To add to the earthiness I incorporated some wooden recycled beads bought at Nu To Yu on Pender Island (British Columbia, Canada). Every time we are on the island I hunt through the bins at the shop looking for treasures to incorporate into my projects. The button, used as a closure, is also one of my finds.
This has been a fascinating project. I am going to keep playing with the recycling of yarn, and perhaps try a larger knit or crocheted piece next. It is unpredictable, it is organic, it is eco friendly, and it is a pretty interesting way of working.
Sometimes you wonder where an idea comes from, and then you wonder why you had to try to and make it work. This is one of those stories.
I have a ton of wool scraps from knitting projects. Short little pieces of yarn that I saw no point in throwing out. As the pieces accumulated I started to realize I really need to find a use for them. Some how I came up with the idea of re-spinning them. Perhaps a crazy idea, but I thought it was worth a go.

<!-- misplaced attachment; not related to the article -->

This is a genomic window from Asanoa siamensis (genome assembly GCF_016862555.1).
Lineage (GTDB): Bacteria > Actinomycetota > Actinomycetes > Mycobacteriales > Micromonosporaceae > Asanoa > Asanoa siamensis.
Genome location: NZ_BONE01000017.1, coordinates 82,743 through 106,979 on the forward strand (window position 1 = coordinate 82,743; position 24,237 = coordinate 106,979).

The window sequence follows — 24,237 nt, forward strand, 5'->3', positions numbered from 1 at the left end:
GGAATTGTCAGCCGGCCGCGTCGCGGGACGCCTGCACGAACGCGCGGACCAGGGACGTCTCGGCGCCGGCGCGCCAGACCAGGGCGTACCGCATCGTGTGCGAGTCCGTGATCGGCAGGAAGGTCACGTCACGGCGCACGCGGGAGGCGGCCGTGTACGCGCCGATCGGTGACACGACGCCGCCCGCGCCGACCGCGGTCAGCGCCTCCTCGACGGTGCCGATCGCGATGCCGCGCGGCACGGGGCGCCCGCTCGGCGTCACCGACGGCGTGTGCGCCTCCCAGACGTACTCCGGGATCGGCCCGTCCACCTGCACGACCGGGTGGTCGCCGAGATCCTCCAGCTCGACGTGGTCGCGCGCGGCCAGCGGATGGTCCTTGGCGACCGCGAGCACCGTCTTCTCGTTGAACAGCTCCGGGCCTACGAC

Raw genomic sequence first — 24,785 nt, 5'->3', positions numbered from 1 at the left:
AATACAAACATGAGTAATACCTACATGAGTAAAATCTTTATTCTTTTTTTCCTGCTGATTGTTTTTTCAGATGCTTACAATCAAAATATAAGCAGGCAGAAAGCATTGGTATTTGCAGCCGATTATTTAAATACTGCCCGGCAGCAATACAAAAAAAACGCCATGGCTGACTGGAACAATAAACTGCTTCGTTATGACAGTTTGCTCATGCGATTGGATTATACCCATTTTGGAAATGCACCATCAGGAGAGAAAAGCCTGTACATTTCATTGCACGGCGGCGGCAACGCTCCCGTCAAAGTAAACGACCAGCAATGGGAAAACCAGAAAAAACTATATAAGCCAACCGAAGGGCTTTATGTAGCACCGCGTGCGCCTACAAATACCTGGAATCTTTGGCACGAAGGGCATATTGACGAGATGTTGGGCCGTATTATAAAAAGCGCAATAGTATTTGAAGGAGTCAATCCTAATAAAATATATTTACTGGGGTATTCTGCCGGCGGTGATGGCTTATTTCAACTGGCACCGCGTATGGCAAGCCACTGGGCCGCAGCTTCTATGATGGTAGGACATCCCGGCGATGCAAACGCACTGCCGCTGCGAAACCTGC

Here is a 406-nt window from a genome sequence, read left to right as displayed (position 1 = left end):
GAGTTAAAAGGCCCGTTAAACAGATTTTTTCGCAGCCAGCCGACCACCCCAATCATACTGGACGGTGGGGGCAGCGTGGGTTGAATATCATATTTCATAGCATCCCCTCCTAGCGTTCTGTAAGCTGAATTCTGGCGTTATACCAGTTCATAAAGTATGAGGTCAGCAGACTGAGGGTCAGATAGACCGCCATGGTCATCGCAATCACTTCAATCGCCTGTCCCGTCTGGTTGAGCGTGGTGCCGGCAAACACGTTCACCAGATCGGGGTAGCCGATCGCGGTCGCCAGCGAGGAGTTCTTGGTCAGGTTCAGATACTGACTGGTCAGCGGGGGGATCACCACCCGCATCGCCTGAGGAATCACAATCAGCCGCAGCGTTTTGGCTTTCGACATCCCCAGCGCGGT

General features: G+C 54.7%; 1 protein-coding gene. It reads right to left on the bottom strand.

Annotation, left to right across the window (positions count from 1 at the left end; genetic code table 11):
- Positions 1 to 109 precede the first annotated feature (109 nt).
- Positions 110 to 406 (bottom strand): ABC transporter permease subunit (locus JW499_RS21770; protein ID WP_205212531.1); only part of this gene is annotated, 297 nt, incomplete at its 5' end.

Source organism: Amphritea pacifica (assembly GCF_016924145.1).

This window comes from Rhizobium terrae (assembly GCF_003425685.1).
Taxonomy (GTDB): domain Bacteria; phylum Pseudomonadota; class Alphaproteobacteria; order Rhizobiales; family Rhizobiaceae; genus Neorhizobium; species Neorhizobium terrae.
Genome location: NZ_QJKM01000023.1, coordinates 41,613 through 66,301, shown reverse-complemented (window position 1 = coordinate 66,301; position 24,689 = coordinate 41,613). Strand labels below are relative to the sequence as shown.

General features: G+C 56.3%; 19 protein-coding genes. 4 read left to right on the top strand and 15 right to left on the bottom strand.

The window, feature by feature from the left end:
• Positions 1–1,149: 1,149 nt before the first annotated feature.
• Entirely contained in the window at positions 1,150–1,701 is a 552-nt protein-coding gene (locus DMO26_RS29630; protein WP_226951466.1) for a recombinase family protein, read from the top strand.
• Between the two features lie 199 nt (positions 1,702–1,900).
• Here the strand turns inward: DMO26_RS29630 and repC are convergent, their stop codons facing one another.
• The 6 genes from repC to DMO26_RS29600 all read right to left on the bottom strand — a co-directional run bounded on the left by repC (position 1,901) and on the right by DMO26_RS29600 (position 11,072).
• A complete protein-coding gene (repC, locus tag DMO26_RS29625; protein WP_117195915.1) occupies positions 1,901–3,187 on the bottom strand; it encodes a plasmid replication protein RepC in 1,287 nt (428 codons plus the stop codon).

Not having proper carders, or willing to make an investment for such a crazy experiment, we picked up two grooming brushes from the dollar store to help break down the wool. Two dollars was the right amount of investment for the project.
My daughter loved working on the yarn; she likes helping with everything.
Then came the tricky part, spinning. I am a newby to spinning, very unexperienced, but I gave it a try. Some of the fibers were very short creating quite the challenge. It was VERY slow going, but it did resemble something like yarn. We’ll call it “art yarn”. I am thinking that perhaps we don’t need to break down the scraps as much and it still might spin. It appears the experiment will continue, an interesting recycling project.
( I apologize for the recent sporadic blogging, I have been slaving away creating a website out of an existing blog at www.debra-hunter.com . If you are visiting that blog, check out all the new additions in the top header, there is a lot to see!)